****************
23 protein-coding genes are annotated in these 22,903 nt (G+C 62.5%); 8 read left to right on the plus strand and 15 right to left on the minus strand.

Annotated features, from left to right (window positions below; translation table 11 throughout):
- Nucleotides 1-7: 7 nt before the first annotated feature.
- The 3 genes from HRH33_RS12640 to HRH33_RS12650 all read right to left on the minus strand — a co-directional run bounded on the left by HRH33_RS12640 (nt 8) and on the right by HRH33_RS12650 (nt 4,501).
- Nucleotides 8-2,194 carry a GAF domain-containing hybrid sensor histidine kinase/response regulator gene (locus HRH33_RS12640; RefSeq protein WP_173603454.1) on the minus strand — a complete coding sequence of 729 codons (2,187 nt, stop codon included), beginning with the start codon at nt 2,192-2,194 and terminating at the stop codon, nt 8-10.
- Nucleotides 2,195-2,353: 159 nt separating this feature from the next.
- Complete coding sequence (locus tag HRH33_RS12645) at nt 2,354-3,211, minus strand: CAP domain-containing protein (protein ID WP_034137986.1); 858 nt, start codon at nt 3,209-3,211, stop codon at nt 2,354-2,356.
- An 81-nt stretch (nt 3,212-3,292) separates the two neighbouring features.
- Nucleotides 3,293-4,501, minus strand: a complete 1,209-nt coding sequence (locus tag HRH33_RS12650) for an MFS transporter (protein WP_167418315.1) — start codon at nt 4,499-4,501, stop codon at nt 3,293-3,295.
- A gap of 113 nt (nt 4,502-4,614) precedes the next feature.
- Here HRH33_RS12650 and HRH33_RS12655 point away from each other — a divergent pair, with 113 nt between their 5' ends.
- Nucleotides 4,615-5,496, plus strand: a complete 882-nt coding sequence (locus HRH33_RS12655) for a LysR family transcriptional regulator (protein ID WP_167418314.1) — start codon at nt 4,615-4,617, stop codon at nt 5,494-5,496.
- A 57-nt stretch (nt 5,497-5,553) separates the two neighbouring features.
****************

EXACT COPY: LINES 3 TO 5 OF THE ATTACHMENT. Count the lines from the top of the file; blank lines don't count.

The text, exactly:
- Nucleotides 1-7: 7 nt before the first annotated feature.
- The 3 genes from HRH33_RS12640 to HRH33_RS12650 all read right to left on the minus strand — a co-directional run bounded on the left by HRH33_RS12640 (nt 8) and on the right by HRH33_RS12650 (nt 4,501).
- Nucleotides 8-2,194 carry a GAF domain-containing hybrid sensor histidine kinase/response regulator gene (locus HRH33_RS12640; RefSeq protein WP_173603454.1) on the minus strand — a complete coding sequence of 729 codons (2,187 nt, stop codon included), beginning with the start codon at nt 2,192-2,194 and terminating at the stop codon, nt 8-10.